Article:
Updated AppMap:


Findings from user testings:

  1. Instead of having a “trash can” delete button, use a filled heart button that users can tap to unfavorite – consistent UI/interactions
  2. There can be only one thing in focus – so if there is one item highlighted in red, there cannot be another item highlighted
  3. Do not need “go to favorites” link – not necessary; users can just swipe down to view the tab bar and go straight to the “favorites”
  4. Need to find some other Icons for the pin on the map, and the pin shouldn’t be in red – again, only one item can be in focus
  5. There need to be some indicators that indicates the pictures below are from other restaurants/other types of cuisine
  6. A hierarchy under hierarchy is confusing
  7. Redundant filter page




Three Things learned from user testing:

(1). While doing user testing, give user a specific task to complete

(2). Prompt user with followup questions: “why are you doing this?” “Why would you do X instead of Y”

(3). Test with multiple users and find patterns (if one user suggests something but others don’t, that one specific user might be an outlier, so should cater to the majority of the audience)


Prototype: https://marvelapp.com/f7i75a

Furu_Appmap Wireframe 2



Three things I learned from user testing:

1. Tap is the primary action users would conduct instead of swiping. 

2. When user want to change the location, she wanted to tap on the work “Bangkok” directly (instead of going to setting).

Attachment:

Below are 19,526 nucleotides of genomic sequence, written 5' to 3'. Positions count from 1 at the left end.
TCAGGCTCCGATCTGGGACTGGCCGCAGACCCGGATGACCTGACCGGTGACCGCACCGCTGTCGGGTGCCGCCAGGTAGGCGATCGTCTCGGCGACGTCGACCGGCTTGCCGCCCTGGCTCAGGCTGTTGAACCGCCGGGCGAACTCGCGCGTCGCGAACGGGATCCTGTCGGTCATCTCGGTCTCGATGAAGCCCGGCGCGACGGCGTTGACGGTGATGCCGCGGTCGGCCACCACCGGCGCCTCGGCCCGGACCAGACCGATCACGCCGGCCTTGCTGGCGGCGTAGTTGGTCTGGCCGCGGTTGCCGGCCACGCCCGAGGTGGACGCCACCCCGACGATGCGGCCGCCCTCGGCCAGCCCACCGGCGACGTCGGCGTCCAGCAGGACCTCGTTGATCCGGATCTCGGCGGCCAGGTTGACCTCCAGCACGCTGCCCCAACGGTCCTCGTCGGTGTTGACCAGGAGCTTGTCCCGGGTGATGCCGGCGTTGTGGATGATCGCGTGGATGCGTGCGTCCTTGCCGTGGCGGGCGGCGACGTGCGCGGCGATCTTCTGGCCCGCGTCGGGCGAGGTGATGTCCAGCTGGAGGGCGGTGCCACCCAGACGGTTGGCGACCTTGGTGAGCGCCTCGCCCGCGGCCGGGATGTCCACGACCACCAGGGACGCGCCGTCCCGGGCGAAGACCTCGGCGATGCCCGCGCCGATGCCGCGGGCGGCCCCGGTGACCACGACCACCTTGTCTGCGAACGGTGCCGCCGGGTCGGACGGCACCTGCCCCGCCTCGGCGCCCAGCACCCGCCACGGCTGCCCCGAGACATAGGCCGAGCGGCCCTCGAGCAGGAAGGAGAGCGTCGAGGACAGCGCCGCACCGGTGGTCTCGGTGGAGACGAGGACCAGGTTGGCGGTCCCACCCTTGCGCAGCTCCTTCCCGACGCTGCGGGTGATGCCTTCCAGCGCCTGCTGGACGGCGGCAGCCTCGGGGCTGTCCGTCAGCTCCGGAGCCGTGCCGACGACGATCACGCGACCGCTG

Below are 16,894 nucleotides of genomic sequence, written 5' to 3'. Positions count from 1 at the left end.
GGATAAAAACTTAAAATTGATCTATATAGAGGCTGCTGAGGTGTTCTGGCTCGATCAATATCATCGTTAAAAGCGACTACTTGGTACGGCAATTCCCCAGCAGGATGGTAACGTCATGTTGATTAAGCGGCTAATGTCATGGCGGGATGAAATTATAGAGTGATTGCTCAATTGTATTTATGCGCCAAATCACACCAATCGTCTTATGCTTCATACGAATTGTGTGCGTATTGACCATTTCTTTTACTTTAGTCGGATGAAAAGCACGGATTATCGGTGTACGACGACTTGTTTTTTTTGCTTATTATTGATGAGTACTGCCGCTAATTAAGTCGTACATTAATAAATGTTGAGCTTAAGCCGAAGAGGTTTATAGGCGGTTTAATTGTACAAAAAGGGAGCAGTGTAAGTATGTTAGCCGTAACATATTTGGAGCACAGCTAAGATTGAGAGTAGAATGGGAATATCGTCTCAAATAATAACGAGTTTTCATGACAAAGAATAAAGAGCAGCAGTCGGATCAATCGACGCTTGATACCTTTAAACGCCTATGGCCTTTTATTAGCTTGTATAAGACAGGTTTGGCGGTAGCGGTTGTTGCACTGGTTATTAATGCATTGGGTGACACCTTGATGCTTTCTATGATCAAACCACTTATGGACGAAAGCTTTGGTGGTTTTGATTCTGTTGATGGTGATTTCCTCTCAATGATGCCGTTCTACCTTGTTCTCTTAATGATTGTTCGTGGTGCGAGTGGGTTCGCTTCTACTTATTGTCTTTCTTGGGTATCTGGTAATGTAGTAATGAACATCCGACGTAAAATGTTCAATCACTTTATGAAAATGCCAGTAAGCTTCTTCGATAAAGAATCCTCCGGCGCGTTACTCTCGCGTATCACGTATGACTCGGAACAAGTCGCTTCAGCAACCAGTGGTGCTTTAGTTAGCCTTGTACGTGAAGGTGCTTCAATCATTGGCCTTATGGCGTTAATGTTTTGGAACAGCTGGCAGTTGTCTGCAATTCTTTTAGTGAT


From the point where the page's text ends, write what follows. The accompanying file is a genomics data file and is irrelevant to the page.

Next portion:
3. Compared to the “Turkey” icon, the “plate” icon makes more sense as dishes.

#thursdayplays _ DuoLingo

DuoLingo is the #1 language learning app on Apple Store. Users can choose the language(s) and their desired study goal(s) for each language. DuoLingo taps into humans’ intrinsic motivation to complete goals by inviting users to set the goals for their intended languages at their own pace; every time when uses feeling the itch that they have left tasks unfinished, they would return to DuoLingo. DuoLingo also sends external trigger – task/goal reminder; these external triggers are owned triggers, meaning users can turn them on/off as they wish. If users keep missing their daily goals, instead of constantly sending reminders, DuoLingo would send out an email reminder, which is less invasive. Users accumulate “experience points” as they learn languages by gaining one point for a correct answer and losing one point for an error. The “experience points” could be considered as variable rewards because users could potentially lose points. The more interesting design of DuoLingo in my opinion is that users would have to complete the easier courses in order to advance and unlock more difficult course, which invites users to invest and store values in their apps, and makes it less desirable for users to switch into other language learning apps.




















View1 shows what happens when users open the app. A banner pops up at the bottom that reminds users of their daily goals, and the banner disappears after a few seconds, revealing View2. View2 shows a clean and clear interface where the primary button is distinctive, and system buttons in the navigation bar have a key blue color that implies interactivity. The contents on View2 are minimized to heighten the core functionality; no unnecessary texts/images or annoying ads. The app uses visual layers to express depth. When users tap into each course, they can swipe between different lessons or views within each course, shown in View3. View4 shows that an alert pops out when users try to quit in the middle of a lesson; the alert message is short and precise, clearly stating the action and the consequence. Users can also access in-app purchases (View5) and user profile (View6) from the navigation bar on View2. Overall, the app follows the principles of deference, clarity and depth.